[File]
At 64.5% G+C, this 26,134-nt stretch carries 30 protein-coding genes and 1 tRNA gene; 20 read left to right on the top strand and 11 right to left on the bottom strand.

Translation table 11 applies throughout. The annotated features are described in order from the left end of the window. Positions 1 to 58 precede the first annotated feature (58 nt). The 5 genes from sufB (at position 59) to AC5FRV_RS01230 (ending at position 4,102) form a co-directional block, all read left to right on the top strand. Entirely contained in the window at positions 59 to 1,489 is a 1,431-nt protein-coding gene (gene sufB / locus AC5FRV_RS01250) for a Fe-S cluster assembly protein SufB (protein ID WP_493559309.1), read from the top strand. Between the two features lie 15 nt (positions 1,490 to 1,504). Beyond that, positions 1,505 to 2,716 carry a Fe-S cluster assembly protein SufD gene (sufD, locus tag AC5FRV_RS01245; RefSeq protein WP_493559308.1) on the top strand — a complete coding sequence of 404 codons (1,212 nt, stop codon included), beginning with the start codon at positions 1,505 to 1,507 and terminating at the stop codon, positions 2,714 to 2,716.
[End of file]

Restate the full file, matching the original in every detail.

At 64.5% G+C, this 26,134-nt stretch carries 30 protein-coding genes and 1 tRNA gene; 20 read left to right on the top strand and 11 right to left on the bottom strand.

Translation table 11 applies throughout. The annotated features are described in order from the left end of the window. Positions 1 to 58 precede the first annotated feature (58 nt). The 5 genes from sufB (at position 59) to AC5FRV_RS01230 (ending at position 4,102) form a co-directional block, all read left to right on the top strand. Entirely contained in the window at positions 59 to 1,489 is a 1,431-nt protein-coding gene (gene sufB / locus AC5FRV_RS01250) for a Fe-S cluster assembly protein SufB (protein ID WP_493559309.1), read from the top strand. Between the two features lie 15 nt (positions 1,490 to 1,504). Beyond that, positions 1,505 to 2,716 carry a Fe-S cluster assembly protein SufD gene (sufD, locus tag AC5FRV_RS01245; RefSeq protein WP_493559308.1) on the top strand — a complete coding sequence of 404 codons (1,212 nt, stop codon included), beginning with the start codon at positions 1,505 to 1,507 and terminating at the stop codon, positions 2,714 to 2,716.